I made it back to the site without issue and prepped the rig to move South and East towards Lassen Volcano National Park.  I was glad that I motivated myself to make the two-hundred and fifty-mile trek to Redwood.  I considered that I only took in the Northern most section of a park that spans down 101 for miles and missed some of the most well-known highlights.  I also considered that the smoky conditions played a role in degrading what might otherwise be visually appealing.  It was, however, a bit what I expected: Trees.  And while I do love the forest, the traffic and the trash crashes the overall outdoor experience.  Redwood could do better.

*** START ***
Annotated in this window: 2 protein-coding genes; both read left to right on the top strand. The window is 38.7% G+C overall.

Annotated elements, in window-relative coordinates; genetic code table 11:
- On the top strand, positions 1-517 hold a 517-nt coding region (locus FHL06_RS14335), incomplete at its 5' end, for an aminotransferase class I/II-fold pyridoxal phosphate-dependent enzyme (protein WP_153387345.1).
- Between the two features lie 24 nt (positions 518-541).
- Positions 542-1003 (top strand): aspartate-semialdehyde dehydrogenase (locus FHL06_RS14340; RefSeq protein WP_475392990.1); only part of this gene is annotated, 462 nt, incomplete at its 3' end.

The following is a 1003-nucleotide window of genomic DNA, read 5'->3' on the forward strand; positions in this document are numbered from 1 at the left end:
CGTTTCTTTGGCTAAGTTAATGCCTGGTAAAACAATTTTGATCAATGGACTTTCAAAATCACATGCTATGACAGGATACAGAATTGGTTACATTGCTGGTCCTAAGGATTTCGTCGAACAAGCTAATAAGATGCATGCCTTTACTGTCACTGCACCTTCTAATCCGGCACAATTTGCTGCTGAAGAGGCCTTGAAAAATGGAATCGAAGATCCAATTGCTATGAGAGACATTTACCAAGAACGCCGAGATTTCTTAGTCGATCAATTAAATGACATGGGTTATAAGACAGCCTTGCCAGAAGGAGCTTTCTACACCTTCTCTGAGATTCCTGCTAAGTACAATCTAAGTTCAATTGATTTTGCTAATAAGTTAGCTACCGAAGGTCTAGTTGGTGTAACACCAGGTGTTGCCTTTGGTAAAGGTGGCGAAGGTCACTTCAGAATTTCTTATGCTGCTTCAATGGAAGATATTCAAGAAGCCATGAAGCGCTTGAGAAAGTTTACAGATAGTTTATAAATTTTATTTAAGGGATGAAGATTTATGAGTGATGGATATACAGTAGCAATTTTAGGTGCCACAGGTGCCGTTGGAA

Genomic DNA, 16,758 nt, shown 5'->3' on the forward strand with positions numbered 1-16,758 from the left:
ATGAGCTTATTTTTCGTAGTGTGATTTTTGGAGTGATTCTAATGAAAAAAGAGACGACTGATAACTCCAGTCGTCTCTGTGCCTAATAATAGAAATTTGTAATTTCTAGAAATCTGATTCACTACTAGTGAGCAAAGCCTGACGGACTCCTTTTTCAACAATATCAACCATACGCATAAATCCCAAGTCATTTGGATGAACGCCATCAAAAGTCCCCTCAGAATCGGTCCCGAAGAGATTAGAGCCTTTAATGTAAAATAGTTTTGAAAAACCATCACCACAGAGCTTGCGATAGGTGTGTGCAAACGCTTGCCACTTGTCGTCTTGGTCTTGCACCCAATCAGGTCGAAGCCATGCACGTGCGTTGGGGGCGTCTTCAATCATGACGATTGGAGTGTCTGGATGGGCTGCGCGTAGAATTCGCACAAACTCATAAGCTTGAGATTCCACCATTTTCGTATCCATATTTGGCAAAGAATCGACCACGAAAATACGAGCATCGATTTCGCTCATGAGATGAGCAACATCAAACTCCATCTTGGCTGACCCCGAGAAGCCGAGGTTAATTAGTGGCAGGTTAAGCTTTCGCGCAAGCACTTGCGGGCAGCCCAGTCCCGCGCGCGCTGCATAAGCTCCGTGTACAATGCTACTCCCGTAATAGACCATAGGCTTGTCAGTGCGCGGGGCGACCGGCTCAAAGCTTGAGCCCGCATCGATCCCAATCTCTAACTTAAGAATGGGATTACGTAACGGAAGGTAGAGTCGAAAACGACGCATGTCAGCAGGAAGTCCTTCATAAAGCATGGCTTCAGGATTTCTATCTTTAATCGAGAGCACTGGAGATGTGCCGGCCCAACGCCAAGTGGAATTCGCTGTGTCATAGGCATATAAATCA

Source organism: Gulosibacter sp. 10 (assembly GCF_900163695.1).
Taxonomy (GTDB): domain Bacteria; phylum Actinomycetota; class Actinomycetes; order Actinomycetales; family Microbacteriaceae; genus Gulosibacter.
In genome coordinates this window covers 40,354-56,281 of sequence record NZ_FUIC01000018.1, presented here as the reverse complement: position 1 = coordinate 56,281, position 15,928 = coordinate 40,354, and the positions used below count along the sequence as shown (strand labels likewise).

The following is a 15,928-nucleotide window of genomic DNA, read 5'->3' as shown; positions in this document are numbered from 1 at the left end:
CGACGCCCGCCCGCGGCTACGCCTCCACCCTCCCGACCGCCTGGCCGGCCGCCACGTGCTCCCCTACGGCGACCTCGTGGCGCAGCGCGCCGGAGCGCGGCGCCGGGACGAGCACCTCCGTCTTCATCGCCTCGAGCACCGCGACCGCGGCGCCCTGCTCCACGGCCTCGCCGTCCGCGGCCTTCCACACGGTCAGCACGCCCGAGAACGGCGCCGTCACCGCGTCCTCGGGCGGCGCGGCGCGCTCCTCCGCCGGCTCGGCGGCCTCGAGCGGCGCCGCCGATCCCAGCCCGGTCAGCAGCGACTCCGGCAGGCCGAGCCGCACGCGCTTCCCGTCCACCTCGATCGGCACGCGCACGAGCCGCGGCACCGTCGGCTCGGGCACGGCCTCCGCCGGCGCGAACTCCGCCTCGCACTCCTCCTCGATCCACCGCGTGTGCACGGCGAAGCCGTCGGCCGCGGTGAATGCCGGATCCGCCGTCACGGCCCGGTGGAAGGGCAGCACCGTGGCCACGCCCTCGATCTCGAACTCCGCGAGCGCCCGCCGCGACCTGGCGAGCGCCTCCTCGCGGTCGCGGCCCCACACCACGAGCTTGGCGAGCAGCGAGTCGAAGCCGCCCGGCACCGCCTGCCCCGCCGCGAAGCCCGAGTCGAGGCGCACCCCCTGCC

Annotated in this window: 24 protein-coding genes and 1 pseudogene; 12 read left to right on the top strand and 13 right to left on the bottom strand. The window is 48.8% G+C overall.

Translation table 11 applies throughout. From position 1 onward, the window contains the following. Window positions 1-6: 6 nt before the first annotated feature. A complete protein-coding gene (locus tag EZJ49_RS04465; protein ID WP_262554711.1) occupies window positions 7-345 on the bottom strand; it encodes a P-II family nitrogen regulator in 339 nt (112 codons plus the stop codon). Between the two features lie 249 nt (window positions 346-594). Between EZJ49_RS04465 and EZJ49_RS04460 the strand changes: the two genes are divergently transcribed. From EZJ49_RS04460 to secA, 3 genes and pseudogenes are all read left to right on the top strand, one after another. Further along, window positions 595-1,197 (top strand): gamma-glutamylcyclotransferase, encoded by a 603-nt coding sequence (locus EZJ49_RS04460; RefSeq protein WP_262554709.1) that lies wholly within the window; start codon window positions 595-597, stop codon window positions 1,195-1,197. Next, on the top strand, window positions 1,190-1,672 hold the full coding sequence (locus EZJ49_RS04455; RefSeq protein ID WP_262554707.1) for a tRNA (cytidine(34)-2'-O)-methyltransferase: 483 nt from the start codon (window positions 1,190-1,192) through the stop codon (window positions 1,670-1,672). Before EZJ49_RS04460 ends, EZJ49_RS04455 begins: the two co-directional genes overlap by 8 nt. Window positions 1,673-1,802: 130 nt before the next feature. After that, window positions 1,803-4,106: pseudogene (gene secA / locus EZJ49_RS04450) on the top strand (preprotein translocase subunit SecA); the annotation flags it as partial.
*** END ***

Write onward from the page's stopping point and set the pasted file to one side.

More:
Getting the Ruck out of here…

Note:  At the time this entry was drafted on October 2nd, the Chetco Bar blaze was still raging and had finally moved into the Rouge River-Siskiyou region and took out a portion of the Redwoods that I explored.  It began burning in early July.  That’s a long time for a fire to rage out of control.  I extend my gratitude, thanks and admiration to those risking safety while rendering service and share the loss of the affected communities.